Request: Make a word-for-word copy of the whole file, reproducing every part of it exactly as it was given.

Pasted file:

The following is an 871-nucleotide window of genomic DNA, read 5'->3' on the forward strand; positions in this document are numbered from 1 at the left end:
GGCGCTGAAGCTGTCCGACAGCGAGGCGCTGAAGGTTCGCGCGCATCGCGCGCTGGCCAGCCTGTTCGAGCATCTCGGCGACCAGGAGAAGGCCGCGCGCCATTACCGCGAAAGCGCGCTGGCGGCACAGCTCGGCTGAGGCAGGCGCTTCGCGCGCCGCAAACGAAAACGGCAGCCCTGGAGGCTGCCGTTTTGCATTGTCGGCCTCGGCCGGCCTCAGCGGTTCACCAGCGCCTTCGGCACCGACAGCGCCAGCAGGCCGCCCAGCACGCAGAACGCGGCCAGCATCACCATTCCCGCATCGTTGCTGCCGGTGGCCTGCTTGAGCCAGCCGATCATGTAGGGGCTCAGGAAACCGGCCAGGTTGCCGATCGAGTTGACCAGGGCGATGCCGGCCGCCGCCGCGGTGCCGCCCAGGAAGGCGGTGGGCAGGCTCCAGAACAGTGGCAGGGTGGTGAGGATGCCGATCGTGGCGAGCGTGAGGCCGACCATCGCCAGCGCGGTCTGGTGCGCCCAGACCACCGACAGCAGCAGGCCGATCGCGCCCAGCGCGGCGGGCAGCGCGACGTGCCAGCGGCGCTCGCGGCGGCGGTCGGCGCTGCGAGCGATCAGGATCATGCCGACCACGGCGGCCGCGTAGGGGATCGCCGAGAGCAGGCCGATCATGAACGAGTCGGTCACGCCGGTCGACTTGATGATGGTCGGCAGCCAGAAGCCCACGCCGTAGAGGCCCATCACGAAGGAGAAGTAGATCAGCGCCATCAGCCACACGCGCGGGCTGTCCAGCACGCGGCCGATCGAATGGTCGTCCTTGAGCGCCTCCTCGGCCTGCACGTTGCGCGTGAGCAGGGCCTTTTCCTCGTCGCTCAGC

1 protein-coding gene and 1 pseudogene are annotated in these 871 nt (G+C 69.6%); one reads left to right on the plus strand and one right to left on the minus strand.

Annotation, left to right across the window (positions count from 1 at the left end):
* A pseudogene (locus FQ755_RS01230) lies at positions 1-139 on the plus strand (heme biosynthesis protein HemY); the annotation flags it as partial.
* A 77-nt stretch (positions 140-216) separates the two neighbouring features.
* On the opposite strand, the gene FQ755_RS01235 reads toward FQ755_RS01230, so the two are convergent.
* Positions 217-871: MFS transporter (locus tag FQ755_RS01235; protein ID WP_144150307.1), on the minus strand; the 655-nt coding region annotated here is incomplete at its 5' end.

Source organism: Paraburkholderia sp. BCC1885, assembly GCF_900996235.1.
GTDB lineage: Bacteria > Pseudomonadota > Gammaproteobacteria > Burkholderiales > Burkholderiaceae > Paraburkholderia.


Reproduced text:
The following is an 871-nucleotide window of genomic DNA, read 5'->3' on the forward strand; positions in this document are numbered from 1 at the left end:
GGCGCTGAAGCTGTCCGACAGCGAGGCGCTGAAGGTTCGCGCGCATCGCGCGCTGGCCAGCCTGTTCGAGCATCTCGGCGACCAGGAGAAGGCCGCGCGCCATTACCGCGAAAGCGCGCTGGCGGCACAGCTCGGCTGAGGCAGGCGCTTCGCGCGCCGCAAACGAAAACGGCAGCCCTGGAGGCTGCCGTTTTGCATTGTCGGCCTCGGCCGGCCTCAGCGGTTCACCAGCGCCTTCGGCACCGACAGCGCCAGCAGGCCGCCCAGCACGCAGAACGCGGCCAGCATCACCATTCCCGCATCGTTGCTGCCGGTGGCCTGCTTGAGCCAGCCGATCATGTAGGGGCTCAGGAAACCGGCCAGGTTGCCGATCGAGTTGACCAGGGCGATGCCGGCCGCCGCCGCGGTGCCGCCCAGGAAGGCGGTGGGCAGGCTCCAGAACAGTGGCAGGGTGGTGAGGATGCCGATCGTGGCGAGCGTGAGGCCGACCATCGCCAGCGCGGTCTGGTGCGCCCAGACCACCGACAGCAGCAGGCCGATCGCGCCCAGCGCGGCGGGCAGCGCGACGTGCCAGCGGCGCTCGCGGCGGCGGTCGGCGCTGCGAGCGATCAGGATCATGCCGACCACGGCGGCCGCGTAGGGGATCGCCGAGAGCAGGCCGATCATGAACGAGTCGGTCACGCCGGTCGACTTGATGATGGTCGGCAGCCAGAAGCCCACGCCGTAGAGGCCCATCACGAAGGAGAAGTAGATCAGCGCCATCAGCCACACGCGCGGGCTGTCCAGCACGCGGCCGATCGAATGGTCGTCCTTGAGCGCCTCCTCGGCCTGCACGTTGCGCGTGAGCAGGGCCTTTTCCTCGTCGCTCAGC

1 protein-coding gene and 1 pseudogene are annotated in these 871 nt (G+C 69.6%); one reads left to right on the plus strand and one right to left on the minus strand.

Annotation, left to right across the window (positions count from 1 at the left end):
* A pseudogene (locus FQ755_RS01230) lies at positions 1-139 on the plus strand (heme biosynthesis protein HemY); the annotation flags it as partial.
* A 77-nt stretch (positions 140-216) separates the two neighbouring features.
* On the opposite strand, the gene FQ755_RS01235 reads toward FQ755_RS01230, so the two are convergent.
* Positions 217-871: MFS transporter (locus tag FQ755_RS01235; protein ID WP_144150307.1), on the minus strand; the 655-nt coding region annotated here is incomplete at its 5' end.

Source organism: Paraburkholderia sp. BCC1885, assembly GCF_900996235.1.
GTDB lineage: Bacteria > Pseudomonadota > Gammaproteobacteria > Burkholderiales > Burkholderiaceae > Paraburkholderia.